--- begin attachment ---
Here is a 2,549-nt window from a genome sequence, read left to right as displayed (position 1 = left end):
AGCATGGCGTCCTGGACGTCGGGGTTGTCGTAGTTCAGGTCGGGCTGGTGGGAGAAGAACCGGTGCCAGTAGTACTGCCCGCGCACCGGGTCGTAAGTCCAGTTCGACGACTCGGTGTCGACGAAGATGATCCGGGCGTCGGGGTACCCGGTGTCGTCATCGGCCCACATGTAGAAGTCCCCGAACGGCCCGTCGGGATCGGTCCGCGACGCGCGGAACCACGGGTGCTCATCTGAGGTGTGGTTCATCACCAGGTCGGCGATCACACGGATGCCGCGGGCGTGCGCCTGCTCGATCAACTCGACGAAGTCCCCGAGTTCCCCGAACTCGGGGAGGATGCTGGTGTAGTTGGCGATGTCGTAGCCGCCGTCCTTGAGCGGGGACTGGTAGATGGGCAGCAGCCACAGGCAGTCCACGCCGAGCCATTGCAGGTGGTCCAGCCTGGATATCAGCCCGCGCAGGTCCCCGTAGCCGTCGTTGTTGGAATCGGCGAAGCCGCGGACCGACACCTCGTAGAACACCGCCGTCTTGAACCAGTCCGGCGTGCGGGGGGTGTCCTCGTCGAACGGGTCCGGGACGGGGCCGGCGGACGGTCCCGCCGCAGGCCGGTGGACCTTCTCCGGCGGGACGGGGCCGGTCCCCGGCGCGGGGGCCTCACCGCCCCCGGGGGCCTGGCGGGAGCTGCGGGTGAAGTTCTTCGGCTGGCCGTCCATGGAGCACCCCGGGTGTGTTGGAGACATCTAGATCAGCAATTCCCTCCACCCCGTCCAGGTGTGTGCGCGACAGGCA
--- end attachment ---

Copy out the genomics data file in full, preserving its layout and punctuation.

Here is a 2,549-nt window from a genome sequence, read left to right as displayed (position 1 = left end):
AGCATGGCGTCCTGGACGTCGGGGTTGTCGTAGTTCAGGTCGGGCTGGTGGGAGAAGAACCGGTGCCAGTAGTACTGCCCGCGCACCGGGTCGTAAGTCCAGTTCGACGACTCGGTGTCGACGAAGATGATCCGGGCGTCGGGGTACCCGGTGTCGTCATCGGCCCACATGTAGAAGTCCCCGAACGGCCCGTCGGGATCGGTCCGCGACGCGCGGAACCACGGGTGCTCATCTGAGGTGTGGTTCATCACCAGGTCGGCGATCACACGGATGCCGCGGGCGTGCGCCTGCTCGATCAACTCGACGAAGTCCCCGAGTTCCCCGAACTCGGGGAGGATGCTGGTGTAGTTGGCGATGTCGTAGCCGCCGTCCTTGAGCGGGGACTGGTAGATGGGCAGCAGCCACAGGCAGTCCACGCCGAGCCATTGCAGGTGGTCCAGCCTGGATATCAGCCCGCGCAGGTCCCCGTAGCCGTCGTTGTTGGAATCGGCGAAGCCGCGGACCGACACCTCGTAGAACACCGCCGTCTTGAACCAGTCCGGCGTGCGGGGGGTGTCCTCGTCGAACGGGTCCGGGACGGGGCCGGCGGACGGTCCCGCCGCAGGCCGGTGGACCTTCTCCGGCGGGACGGGGCCGGTCCCCGGCGCGGGGGCCTCACCGCCCCCGGGGGCCTGGCGGGAGCTGCGGGTGAAGTTCTTCGGCTGGCCGTCCATGGAGCACCCCGGGTGTGTTGGAGACATCTAGATCAGCAATTCCCTCCACCCCGTCCAGGTGTGTGCGCGACAGGCA